“All of us represent our constituencies, and Iowans are fed up with the Biden administration,” said Senator Joni Ernst of Iowa, the fourth-ranking Republican and the only member of the party leadership to sign the pledge. “So this is one way that I can support my Iowans and push back on the Biden administration.”

Though the effectiveness of the pledge on the Senate floor might be in doubt, it does have the benefit of giving Republicans a new avenue to express fealty to Mr. Trump now that the trial is over and lawmakers can no longer pop up to New York to bolster him. At least two of the signers, Senators Marco Rubio of Florida and J.D. Vance of Ohio, are considered prime vice-presidential prospects for the Trump ticket.

The pledge also seems to come with a few loopholes. Senator Roger Marshall, the Kansas Republican and a signer, this week voted for a Biden nominee to the Nuclear Regulatory Commission despite having said earlier on X that “words are not enough” to counter the Biden administration.

“I’m more focused on judicial nominations,” Mr. Marshall explained.

Senator Josh Hawley, Republican of Missouri, said his endorsement of the pledge would not prevent him from pushing for passage of major radiation compensation legislation he has championed, noting that the pledge isn’t that much of a shift for him given his opposition to most things on the floor.

“For me, it is really no change,” he said.

Despite lacking big numbers, those signing the statement could force nuisance procedural votes that consume Senate floor time and irritate their colleagues — though to date, they have refrained from such steps.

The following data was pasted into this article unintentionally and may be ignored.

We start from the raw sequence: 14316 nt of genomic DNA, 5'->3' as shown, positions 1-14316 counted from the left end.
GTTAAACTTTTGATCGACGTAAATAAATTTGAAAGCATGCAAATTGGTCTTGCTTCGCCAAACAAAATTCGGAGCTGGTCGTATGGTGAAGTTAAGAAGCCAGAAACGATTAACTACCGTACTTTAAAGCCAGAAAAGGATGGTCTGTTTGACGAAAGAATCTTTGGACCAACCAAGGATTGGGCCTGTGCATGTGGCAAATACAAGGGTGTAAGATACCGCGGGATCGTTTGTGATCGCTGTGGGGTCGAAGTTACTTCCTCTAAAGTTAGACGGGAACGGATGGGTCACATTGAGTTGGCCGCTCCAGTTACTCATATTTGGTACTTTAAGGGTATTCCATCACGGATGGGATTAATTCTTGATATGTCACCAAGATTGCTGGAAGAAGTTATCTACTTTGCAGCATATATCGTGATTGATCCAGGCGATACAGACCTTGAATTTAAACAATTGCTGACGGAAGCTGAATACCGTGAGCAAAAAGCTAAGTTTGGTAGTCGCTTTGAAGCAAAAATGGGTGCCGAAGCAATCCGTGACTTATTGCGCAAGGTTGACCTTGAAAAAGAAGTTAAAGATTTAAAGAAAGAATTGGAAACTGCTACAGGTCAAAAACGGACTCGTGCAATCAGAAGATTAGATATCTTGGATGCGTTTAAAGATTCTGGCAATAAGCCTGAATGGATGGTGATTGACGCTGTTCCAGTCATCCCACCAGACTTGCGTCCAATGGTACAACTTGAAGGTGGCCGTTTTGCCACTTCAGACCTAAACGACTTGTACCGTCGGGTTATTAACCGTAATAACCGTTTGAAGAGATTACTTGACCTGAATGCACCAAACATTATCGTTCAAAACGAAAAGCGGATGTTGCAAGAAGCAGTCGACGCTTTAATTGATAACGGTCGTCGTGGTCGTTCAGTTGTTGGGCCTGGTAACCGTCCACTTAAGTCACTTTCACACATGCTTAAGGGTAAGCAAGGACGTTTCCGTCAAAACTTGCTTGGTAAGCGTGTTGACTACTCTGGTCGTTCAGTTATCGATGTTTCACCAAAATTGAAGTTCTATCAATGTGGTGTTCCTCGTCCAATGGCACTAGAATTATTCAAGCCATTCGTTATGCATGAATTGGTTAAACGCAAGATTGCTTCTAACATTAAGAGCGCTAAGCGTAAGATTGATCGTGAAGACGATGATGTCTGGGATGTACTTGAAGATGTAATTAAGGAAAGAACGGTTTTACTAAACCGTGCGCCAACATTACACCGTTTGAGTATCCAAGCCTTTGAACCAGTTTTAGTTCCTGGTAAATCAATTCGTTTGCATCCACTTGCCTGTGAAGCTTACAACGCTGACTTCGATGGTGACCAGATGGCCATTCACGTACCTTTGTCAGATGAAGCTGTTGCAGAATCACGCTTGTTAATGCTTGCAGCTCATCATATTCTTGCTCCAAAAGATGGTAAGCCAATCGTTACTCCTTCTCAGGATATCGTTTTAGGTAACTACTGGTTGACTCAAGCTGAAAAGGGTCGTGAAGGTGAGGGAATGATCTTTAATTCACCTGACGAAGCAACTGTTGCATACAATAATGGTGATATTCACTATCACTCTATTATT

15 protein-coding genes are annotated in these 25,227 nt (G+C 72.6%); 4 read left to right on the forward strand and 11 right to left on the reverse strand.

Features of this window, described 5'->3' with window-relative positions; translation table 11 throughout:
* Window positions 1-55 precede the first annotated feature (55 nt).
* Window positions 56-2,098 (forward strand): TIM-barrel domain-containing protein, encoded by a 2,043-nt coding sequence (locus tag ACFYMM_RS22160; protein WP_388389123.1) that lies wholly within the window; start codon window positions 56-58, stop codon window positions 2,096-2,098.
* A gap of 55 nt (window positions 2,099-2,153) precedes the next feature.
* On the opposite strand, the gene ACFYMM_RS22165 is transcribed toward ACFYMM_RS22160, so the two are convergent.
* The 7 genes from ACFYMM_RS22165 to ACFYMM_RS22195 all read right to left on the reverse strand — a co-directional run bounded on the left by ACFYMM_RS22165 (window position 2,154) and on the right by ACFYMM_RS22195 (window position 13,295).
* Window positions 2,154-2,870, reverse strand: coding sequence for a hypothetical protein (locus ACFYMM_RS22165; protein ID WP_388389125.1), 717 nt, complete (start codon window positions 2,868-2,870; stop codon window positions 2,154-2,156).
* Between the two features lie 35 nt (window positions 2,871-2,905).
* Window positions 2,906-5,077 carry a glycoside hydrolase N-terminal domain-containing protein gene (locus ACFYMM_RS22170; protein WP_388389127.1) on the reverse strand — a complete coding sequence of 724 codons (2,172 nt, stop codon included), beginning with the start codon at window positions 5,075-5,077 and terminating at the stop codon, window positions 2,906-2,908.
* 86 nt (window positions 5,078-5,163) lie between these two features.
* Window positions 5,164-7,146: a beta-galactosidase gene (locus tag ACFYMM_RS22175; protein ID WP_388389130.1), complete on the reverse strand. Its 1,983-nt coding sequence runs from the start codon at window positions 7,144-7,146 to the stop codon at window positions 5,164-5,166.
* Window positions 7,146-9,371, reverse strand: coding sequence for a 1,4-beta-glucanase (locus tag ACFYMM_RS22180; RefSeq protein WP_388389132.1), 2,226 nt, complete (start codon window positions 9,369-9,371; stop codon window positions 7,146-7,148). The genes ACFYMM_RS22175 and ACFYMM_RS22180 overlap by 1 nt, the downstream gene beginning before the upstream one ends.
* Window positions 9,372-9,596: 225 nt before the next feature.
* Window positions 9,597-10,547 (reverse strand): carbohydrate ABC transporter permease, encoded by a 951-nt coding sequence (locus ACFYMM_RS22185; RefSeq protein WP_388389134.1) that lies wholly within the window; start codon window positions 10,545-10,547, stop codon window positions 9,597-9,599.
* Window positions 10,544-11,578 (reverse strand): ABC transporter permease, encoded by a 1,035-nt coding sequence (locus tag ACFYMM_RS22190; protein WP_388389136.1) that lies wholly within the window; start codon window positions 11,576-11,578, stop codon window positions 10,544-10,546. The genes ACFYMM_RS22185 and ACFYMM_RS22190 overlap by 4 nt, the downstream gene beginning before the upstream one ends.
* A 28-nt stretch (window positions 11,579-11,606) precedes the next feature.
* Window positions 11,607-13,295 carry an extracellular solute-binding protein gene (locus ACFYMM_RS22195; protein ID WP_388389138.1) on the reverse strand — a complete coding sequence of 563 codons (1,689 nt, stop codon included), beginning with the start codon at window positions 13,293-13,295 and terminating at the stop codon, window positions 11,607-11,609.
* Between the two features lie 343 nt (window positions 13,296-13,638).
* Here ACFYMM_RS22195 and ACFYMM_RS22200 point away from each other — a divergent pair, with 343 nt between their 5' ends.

And while the Senate has been able to proceed with nominations, Republicans could pose problems for Democrats if they decided to band together. With Senator Bob Menendez of New Jersey, who recently switched his party affiliation to independent, on trial back home on corruption charges, Democrats don’t have a vote to spare in the 51-to-49 Senate. At the same time, another newly declared independent, Senator Joe Manchin III of West Virginia, has said he will not vote for any Biden judicial nominee who does not have bipartisan support, potentially putting Democrats in a bind.

Senator Richard J. Durbin, Democrat of Illinois and chairman of the Judiciary Committee, said he was concerned about the G.O.P. pledge because it would be wrong to penalize nominees for something beyond their control.

“There are many competent, able candidates for the judicial vacancies around the country and they shouldn’t be swept away by any politics of the moment,” he said.

But as Mr. Cramer, the North Dakota Republican, assessed the position of his colleagues, he noted that pledges like those put forward in the aftermath of the Trump verdict have the potential to complicate life for those who sign on as much as their intended target.

“I do think you can handcuff yourself,” he said, “when you think you’ve really handcuffed someone else.”